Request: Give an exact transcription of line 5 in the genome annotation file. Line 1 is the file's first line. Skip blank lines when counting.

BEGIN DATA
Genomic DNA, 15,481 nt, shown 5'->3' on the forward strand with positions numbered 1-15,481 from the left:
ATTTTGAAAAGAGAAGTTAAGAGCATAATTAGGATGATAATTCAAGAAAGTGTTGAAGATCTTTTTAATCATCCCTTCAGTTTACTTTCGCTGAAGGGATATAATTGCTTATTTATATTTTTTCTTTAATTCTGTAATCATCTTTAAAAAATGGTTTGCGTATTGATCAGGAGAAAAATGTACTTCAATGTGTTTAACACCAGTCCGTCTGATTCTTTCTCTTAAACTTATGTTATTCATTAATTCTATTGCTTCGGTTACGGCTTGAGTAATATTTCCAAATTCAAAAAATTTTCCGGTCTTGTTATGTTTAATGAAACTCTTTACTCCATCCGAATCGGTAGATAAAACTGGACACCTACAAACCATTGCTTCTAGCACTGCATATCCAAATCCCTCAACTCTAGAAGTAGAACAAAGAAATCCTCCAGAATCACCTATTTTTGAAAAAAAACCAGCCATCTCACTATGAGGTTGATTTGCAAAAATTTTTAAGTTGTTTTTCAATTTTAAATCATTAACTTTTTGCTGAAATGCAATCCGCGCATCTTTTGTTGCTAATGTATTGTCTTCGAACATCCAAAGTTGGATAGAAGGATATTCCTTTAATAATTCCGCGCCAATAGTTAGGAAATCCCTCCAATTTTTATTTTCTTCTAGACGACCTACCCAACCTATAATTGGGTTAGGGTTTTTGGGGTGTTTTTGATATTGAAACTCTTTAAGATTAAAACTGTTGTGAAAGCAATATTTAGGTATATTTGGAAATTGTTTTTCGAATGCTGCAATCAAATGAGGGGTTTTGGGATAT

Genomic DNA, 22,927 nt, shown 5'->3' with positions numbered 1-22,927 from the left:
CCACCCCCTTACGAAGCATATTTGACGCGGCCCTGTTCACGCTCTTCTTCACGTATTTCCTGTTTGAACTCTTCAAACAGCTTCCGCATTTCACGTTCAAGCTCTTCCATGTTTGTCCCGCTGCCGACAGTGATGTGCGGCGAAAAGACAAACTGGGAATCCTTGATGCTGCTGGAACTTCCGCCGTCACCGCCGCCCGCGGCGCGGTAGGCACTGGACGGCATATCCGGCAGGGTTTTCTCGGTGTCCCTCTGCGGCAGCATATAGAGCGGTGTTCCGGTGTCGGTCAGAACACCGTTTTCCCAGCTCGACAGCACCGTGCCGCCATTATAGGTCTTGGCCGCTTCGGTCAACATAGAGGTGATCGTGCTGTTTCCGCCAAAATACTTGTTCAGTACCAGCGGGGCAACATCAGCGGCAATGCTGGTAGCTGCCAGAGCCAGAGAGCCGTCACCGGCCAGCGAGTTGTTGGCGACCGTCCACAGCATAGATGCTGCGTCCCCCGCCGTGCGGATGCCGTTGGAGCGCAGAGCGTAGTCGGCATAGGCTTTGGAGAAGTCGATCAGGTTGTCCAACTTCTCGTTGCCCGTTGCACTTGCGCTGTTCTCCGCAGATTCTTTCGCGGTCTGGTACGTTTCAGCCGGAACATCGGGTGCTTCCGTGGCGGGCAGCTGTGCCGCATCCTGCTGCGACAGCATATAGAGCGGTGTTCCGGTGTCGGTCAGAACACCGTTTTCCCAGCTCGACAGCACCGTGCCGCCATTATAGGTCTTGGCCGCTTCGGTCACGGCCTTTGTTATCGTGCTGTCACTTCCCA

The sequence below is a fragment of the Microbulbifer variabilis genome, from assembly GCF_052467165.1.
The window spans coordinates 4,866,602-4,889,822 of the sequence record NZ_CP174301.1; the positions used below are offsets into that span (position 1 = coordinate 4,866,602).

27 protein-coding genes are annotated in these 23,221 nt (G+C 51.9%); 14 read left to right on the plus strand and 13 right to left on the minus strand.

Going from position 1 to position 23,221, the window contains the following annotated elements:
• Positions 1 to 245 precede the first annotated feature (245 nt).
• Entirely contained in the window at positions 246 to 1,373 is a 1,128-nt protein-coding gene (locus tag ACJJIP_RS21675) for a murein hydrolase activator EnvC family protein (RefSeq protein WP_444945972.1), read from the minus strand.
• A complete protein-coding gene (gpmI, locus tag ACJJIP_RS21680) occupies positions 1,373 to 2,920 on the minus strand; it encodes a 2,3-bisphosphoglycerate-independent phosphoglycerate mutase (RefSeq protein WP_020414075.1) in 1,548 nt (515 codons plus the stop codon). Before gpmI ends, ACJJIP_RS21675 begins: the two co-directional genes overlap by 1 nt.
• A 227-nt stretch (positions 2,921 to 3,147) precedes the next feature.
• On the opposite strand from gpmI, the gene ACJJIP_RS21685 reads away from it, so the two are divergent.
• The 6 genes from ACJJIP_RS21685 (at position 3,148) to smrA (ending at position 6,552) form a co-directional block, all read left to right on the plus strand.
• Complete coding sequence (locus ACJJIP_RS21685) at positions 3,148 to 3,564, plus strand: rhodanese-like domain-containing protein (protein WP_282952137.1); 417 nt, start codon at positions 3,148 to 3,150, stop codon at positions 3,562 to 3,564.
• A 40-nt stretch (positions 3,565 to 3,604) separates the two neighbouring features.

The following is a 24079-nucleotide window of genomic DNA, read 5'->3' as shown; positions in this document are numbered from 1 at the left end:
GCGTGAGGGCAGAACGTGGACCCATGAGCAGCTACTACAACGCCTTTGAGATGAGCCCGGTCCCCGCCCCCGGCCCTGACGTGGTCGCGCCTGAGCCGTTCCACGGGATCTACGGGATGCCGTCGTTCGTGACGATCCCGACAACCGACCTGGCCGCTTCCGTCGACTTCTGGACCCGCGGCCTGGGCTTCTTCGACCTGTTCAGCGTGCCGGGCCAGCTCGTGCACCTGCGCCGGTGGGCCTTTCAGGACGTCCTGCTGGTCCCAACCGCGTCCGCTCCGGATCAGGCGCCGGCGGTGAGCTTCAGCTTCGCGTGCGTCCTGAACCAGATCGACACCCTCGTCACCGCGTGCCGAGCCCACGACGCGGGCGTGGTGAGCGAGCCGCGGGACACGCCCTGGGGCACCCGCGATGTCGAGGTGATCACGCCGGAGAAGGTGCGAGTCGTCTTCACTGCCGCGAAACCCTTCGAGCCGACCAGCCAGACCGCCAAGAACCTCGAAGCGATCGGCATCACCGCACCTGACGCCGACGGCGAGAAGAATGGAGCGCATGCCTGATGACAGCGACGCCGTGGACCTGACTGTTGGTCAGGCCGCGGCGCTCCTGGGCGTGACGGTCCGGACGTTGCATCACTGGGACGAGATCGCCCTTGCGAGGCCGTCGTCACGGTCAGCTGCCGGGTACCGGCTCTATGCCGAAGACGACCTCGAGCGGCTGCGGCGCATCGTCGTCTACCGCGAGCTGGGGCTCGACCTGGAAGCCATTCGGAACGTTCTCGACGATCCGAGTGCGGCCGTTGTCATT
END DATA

The sequence below is a fragment of the Microbulbifer variabilis genome, from assembly GCF_052467165.1.